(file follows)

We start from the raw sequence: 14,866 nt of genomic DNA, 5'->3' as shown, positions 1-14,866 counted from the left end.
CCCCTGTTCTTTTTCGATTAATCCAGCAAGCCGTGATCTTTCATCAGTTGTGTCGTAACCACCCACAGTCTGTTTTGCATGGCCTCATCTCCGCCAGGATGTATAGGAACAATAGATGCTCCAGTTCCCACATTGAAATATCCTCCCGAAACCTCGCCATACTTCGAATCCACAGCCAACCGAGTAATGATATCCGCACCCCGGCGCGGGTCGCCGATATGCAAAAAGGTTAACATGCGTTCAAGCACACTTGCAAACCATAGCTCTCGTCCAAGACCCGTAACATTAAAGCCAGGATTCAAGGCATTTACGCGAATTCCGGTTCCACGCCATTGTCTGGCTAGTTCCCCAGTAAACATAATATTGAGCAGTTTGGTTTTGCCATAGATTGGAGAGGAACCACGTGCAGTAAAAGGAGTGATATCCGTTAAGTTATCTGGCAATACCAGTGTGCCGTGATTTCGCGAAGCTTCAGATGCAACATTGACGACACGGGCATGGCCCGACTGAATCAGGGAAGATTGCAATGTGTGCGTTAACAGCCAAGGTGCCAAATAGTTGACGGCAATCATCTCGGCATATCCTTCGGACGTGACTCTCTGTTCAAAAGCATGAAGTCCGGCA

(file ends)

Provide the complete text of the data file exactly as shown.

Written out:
We start from the raw sequence: 14,866 nt of genomic DNA, 5'->3' as shown, positions 1-14,866 counted from the left end.
CCCCTGTTCTTTTTCGATTAATCCAGCAAGCCGTGATCTTTCATCAGTTGTGTCGTAACCACCCACAGTCTGTTTTGCATGGCCTCATCTCCGCCAGGATGTATAGGAACAATAGATGCTCCAGTTCCCACATTGAAATATCCTCCCGAAACCTCGCCATACTTCGAATCCACAGCCAACCGAGTAATGATATCCGCACCCCGGCGCGGGTCGCCGATATGCAAAAAGGTTAACATGCGTTCAAGCACACTTGCAAACCATAGCTCTCGTCCAAGACCCGTAACATTAAAGCCAGGATTCAAGGCATTTACGCGAATTCCGGTTCCACGCCATTGTCTGGCTAGTTCCCCAGTAAACATAATATTGAGCAGTTTGGTTTTGCCATAGATTGGAGAGGAACCACGTGCAGTAAAAGGAGTGATATCCGTTAAGTTATCTGGCAATACCAGTGTGCCGTGATTTCGCGAAGCTTCAGATGCAACATTGACGACACGGGCATGGCCCGACTGAATCAGGGAAGATTGCAATGTGTGCGTTAACAGCCAAGGTGCCAAATAGTTGACGGCAATCATCTCGGCATATCCTTCGGACGTGACTCTCTGTTCAAAAGCATGAAGTCCGGCA